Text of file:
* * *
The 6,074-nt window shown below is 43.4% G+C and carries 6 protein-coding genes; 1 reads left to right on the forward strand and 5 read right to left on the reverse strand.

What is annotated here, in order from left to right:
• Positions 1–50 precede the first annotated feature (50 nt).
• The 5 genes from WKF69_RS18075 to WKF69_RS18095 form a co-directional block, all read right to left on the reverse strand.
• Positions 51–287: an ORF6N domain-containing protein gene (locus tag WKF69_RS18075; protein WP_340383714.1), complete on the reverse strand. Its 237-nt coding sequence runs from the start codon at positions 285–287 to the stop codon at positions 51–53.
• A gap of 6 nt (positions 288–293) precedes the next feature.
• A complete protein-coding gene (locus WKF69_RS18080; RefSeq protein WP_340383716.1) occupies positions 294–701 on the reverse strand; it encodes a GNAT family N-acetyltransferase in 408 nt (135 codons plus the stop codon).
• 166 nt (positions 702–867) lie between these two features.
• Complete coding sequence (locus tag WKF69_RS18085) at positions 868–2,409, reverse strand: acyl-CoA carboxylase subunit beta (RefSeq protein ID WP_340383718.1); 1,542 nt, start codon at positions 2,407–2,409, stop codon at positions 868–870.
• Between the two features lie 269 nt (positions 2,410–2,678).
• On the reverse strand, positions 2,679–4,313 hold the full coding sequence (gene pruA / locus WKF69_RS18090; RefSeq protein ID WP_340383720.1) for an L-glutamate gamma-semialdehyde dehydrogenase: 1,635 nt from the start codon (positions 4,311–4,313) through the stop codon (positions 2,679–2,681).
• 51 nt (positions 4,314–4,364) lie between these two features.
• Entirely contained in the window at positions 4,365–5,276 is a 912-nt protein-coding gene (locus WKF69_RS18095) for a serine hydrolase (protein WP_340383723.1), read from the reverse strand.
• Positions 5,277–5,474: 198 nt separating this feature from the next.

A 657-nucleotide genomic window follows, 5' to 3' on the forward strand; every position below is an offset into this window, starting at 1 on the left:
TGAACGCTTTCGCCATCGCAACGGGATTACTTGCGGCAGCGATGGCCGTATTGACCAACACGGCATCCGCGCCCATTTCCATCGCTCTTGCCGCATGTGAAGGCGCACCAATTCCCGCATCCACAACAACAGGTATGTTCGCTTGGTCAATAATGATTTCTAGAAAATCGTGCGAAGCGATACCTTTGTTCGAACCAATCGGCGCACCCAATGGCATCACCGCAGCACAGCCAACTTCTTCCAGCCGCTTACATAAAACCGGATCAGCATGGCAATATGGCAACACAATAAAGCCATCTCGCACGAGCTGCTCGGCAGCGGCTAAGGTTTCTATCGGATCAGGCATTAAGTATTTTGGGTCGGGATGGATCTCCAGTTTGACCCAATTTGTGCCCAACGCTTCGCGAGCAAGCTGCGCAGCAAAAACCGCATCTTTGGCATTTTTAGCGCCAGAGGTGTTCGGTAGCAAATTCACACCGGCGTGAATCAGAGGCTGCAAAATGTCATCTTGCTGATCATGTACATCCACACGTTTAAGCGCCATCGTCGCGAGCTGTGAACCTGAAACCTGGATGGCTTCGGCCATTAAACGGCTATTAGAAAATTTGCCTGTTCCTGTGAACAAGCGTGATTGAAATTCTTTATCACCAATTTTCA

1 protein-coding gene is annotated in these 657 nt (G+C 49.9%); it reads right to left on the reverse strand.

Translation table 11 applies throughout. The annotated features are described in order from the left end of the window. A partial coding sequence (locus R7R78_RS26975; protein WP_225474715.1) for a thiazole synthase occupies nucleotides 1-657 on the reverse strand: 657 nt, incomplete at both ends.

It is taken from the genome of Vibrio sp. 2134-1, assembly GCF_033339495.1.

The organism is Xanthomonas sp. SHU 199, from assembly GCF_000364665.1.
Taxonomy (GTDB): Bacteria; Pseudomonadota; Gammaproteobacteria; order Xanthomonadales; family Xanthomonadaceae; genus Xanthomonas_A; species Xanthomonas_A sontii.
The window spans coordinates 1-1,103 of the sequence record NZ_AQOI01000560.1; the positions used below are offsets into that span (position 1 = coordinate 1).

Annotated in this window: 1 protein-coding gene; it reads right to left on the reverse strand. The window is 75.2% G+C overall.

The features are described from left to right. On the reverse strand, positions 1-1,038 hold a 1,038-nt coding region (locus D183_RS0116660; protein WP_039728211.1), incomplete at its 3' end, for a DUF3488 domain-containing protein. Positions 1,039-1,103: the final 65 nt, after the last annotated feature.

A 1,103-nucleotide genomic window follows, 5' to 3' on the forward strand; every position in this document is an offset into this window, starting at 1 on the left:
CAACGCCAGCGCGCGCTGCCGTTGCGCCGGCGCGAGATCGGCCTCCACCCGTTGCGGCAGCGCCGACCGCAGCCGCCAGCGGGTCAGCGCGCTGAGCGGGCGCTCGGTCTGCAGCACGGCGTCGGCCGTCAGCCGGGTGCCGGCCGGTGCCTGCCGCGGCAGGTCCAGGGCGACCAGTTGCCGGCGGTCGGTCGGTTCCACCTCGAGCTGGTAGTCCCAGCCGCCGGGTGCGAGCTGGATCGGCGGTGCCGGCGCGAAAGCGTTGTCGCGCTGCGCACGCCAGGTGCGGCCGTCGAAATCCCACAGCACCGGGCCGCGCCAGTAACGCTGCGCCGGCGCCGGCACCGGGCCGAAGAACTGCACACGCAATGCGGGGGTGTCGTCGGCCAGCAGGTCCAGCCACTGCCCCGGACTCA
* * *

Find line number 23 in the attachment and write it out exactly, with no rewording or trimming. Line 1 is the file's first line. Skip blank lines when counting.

Annotated in this window: 1 protein-coding gene; it reads right to left on the reverse strand. The window is 75.2% G+C overall.